The effects of gender and ethnicity on absolute vs. relative ratings for low-fat school lunch entrées
School lunch interventions often have to compete with less healthy alternatives. This study was designed to test the absolute and relative preferences for three low-fat entrées currently available within three schools in central Texas. Students rated three low-fat school entrées: chef salad, turkey sandwich and baked potato. Two rating formats were used: (1) absolute ratings, scored individually, with five-point scales; and (2) relative ratings indicated by a series of dichotomous, ‘yes–no’ forced choice questions. Across three elementary schools, 238 fifth grade students received parental consent to participate. One hundred thirty-three (56%) were present for all taste tests. The final subject pool was comprised of 77.4% Hispanic and 22.5% Caucasian children. The absolute and relative ratings were analyzed via 2 (gender) × 2 (ethnicity) × 3 (entrée) repeated measures analyses of variance. Relationships among these variables were assessed with bivariate correlations. Absolute ratings were positive, averaging 4.05 on the five-point scale, with no differences as a result of ethnicity or gender. Relative preferences were lower, indicating they may be a better measure of intention to select. A significant effect for food [F(2,126) = 4.09, P = 0.01], as well as for food × gender interaction, [F(2,126) = 8.03, P < 0.01] was found. Post hocs revealed lower ratings for chef salad compared with the other low-fat entrées. Girls reported greater intention to select salad than boys (d = 0.62). These data suggest that although low-fat items can be acceptable to children, absolute ratings may be a poor indicator of behaviour when children are provided a choice among competing entrées.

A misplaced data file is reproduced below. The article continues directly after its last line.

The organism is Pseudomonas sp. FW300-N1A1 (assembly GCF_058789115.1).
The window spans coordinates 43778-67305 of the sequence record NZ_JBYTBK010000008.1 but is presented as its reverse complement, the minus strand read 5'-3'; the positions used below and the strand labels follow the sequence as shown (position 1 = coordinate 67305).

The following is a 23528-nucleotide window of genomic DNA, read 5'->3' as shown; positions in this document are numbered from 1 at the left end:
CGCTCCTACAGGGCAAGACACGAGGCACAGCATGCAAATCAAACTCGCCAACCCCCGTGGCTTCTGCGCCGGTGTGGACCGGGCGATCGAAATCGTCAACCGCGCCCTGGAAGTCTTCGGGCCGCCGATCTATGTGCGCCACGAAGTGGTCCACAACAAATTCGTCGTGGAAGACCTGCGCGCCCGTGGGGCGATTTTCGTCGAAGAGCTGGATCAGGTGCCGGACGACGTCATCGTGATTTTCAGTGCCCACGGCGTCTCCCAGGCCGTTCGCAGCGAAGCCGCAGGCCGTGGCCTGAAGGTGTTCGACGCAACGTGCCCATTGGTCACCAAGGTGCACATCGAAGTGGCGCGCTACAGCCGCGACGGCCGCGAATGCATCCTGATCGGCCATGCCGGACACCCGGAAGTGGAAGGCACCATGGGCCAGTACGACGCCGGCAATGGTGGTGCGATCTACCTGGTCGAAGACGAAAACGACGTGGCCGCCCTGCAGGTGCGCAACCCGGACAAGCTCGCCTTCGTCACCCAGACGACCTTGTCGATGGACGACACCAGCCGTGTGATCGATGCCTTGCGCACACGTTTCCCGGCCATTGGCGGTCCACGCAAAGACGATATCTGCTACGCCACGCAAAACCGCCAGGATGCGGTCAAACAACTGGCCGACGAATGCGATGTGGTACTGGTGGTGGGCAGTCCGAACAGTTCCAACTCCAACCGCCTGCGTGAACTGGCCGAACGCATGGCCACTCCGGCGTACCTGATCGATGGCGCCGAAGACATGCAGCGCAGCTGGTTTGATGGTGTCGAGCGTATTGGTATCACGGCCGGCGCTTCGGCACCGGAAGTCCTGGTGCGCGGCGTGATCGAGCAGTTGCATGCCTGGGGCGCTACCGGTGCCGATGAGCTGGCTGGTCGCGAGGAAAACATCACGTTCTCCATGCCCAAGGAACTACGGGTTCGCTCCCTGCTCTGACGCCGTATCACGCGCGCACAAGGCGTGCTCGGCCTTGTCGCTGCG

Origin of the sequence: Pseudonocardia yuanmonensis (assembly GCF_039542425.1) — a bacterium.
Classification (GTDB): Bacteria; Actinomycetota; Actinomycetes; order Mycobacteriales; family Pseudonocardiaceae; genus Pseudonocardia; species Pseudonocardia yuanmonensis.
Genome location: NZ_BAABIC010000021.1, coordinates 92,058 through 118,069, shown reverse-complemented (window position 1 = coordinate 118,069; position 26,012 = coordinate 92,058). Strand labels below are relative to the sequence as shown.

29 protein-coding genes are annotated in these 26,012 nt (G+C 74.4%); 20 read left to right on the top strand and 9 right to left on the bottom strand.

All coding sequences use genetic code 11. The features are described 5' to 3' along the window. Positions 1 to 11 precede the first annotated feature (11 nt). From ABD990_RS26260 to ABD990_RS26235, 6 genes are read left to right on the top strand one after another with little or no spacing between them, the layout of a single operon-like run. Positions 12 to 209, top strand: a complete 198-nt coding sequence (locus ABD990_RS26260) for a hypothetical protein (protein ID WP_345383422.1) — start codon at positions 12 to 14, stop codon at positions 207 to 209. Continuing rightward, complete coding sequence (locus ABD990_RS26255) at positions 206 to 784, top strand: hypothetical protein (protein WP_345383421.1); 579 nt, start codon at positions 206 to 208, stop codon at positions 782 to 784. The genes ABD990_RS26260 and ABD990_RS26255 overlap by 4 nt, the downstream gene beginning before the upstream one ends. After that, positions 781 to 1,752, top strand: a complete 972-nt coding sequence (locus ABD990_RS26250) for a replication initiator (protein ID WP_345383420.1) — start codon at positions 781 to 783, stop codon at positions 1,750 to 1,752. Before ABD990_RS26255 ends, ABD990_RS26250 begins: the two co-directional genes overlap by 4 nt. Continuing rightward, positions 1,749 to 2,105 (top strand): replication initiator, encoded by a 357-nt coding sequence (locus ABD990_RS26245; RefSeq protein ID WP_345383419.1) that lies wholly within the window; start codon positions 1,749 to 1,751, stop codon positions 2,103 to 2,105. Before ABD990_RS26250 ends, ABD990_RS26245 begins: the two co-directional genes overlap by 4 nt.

Document Type: Research Article
Publication date: October 1, 2009